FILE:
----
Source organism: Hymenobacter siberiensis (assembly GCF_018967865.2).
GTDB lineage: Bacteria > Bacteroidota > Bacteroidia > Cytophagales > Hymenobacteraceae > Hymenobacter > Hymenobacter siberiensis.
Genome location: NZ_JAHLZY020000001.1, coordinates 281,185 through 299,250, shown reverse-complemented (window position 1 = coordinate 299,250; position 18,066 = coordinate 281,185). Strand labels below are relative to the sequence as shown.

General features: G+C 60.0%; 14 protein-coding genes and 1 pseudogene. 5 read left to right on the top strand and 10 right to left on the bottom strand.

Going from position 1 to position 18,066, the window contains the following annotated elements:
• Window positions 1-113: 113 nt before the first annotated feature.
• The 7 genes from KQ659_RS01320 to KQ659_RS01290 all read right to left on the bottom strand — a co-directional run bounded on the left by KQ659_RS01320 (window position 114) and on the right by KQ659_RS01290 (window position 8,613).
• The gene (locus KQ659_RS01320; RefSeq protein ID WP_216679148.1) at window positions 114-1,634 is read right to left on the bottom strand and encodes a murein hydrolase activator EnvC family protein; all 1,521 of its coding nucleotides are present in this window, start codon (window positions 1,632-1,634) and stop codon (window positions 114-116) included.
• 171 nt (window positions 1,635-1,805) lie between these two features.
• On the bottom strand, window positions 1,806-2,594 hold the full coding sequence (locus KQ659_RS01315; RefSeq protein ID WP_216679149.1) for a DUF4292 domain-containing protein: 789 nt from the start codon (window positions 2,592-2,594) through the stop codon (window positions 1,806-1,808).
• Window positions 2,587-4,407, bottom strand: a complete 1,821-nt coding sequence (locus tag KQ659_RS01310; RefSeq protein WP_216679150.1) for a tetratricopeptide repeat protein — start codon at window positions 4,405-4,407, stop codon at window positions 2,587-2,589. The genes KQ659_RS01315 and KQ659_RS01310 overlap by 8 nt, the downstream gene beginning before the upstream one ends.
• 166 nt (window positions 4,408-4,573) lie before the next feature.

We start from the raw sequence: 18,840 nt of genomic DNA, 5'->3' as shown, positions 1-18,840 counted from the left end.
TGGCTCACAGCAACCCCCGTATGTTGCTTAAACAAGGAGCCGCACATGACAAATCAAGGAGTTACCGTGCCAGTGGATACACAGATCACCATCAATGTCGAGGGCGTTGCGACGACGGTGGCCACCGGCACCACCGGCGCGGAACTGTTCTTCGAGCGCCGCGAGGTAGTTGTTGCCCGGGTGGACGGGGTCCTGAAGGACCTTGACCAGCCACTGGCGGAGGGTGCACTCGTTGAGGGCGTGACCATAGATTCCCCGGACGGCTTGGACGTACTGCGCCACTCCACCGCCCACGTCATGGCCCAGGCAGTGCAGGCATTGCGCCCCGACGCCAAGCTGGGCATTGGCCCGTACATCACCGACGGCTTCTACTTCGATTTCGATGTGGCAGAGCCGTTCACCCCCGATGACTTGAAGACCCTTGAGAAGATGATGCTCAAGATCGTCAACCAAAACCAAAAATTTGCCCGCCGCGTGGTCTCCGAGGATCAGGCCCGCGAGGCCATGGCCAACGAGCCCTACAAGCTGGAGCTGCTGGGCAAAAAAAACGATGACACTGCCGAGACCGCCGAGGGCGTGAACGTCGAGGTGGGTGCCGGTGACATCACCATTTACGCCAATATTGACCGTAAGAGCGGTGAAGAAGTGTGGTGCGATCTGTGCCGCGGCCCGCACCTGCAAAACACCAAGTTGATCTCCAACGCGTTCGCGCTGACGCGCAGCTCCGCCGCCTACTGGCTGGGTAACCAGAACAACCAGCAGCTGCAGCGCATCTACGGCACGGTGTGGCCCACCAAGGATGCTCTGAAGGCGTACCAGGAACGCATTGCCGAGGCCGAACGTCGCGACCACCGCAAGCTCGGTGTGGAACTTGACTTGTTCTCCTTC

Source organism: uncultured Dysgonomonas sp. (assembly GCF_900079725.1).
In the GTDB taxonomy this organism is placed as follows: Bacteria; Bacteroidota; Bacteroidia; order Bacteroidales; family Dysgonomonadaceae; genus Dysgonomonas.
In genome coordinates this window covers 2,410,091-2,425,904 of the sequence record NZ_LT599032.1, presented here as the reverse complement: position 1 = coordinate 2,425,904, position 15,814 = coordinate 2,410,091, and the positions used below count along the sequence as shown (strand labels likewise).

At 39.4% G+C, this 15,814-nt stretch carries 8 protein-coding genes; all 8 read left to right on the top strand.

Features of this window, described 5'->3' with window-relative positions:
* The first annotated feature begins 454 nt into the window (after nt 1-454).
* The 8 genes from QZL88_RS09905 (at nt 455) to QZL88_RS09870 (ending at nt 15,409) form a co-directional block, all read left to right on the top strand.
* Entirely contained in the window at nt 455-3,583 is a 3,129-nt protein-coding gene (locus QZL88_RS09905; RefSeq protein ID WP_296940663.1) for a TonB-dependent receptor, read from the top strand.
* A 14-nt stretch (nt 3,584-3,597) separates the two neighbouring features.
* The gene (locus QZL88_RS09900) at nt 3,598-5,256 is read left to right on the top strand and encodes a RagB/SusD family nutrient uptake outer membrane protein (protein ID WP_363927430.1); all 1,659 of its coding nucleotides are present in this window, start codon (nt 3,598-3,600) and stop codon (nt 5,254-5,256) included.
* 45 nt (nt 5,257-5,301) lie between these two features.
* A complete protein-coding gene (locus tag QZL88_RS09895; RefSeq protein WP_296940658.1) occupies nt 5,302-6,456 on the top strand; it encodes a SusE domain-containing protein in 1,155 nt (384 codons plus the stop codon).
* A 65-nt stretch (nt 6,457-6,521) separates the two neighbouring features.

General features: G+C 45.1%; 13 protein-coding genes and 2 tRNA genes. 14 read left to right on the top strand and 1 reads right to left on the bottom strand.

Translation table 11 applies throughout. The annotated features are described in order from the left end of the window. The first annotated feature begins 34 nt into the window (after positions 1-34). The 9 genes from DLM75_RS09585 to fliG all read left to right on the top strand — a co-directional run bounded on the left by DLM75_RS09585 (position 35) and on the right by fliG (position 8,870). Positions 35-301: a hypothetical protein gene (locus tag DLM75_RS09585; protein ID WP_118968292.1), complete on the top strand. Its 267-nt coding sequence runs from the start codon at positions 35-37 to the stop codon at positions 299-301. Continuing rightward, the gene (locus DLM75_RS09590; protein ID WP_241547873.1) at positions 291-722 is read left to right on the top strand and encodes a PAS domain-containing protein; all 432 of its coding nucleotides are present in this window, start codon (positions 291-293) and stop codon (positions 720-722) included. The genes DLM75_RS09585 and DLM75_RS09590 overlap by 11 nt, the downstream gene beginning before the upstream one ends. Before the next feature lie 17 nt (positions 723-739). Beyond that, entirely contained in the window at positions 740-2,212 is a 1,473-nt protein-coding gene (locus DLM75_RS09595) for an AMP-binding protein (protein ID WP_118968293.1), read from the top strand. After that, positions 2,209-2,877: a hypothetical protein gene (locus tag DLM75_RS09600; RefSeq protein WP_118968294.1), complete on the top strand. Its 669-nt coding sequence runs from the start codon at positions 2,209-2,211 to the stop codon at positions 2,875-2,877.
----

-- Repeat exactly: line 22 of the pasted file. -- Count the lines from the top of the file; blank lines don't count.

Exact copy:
* Entirely contained in the window at nt 455-3,583 is a 3,129-nt protein-coding gene (locus QZL88_RS09905; RefSeq protein ID WP_296940663.1) for a TonB-dependent receptor, read from the top strand.